HCAIX Performs Superbly in 2015: How Will It Do This Year?



The Harbor Capital Appreciation Fund: Overview

The Harbor Capital Appreciation Fund – Investor Class (HCAIX) had $25.1 billion worth of assets under management at the end of January 2016. As of December 2015, its assets were spread across 62 holdings and included stocks of NIKE (NKE), Bristol-Myers Squibb (BMY), Adobe Systems (ADBE), The Boeing Company (BA), and LinkedIn (LNKD), which comprise a combined 10.9% of the fund’s portfolio.

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The Harbor Capital Appreciation Fund’s performance

From a purely NAV (net asset value) return standpoint, the HCAIX fell as much as the S&P 500 in the year ended February 12, 2016. For the month of January, the HCAIX was one of two funds among the 12 focused on in this series to post a rise, and in 2015, It was one of only two funds to post double-digit gains.

Other metrics

The HCAIX’s standard deviation, or the volatility of returns, in the one-year period ended February 12 was 19.0%. This was much higher than the S&P 500’s 16.4%, and higher than the peer group’s average of 18.6%.

The fund’s risk-adjusted returns, calculated by the Sharpe ratio, amounted to -0.45, a shade better than the S&P 500’s -0.47 for the one-year period ended February 12. For 2015, the fund’s risk-adjusted returns were the best among its peers and much better than the index’s. The fund’s comparatively low volatility in 2015 helped it post a strong risk-adjusted performance. However, the fund has experienced very high volatility so far in 2016, which has been reflected in its Sharpe ratio.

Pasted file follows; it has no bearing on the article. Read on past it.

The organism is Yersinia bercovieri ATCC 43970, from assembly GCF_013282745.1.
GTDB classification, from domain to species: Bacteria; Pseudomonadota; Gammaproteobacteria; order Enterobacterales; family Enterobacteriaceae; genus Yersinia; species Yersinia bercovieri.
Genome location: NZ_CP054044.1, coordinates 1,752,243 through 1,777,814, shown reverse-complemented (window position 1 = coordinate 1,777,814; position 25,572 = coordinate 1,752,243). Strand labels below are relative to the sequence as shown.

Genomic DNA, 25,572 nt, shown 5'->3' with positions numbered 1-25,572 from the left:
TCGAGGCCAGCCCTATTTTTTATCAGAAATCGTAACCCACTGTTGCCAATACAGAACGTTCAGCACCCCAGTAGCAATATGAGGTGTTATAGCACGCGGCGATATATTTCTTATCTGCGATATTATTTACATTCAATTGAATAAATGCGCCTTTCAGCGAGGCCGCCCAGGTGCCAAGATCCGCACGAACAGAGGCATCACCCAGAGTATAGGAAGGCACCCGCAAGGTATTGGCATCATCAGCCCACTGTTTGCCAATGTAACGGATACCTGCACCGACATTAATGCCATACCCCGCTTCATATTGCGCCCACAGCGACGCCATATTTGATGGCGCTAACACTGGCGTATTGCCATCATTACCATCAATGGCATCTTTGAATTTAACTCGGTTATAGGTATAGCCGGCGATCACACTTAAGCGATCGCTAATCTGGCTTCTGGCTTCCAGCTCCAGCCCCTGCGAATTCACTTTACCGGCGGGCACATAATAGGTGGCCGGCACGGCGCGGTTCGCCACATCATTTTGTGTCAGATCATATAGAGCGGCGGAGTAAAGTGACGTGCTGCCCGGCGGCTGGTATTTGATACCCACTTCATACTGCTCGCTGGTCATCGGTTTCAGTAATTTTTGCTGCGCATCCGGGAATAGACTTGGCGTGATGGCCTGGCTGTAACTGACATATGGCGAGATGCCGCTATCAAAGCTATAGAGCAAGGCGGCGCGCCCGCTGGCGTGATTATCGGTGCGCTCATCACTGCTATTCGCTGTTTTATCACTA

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The information ratio, calculated with the S&P 500 as the benchmark, was -0.15 for the one-year period ended February 12. Although it was negative, it scored better than eight of its peers. The information ratio measures the fund manager’s consistency and ability to generate excess returns over a benchmark. For 2015, the fund had the best information ratio among its peers.

A note to investors

Volatility has been detrimental to the fund’s risk-adjusted performance in 2016. This is an aspect of the fund that both investors and potential investors should be aware of. However, apart from that, the fund’s metrics look good and show capable management. Investors for the long term could consider this fund for their shortlist. In the next article, we’ll look at the MainStay Large Cap Growth Fund – Investor Class (MLINX).


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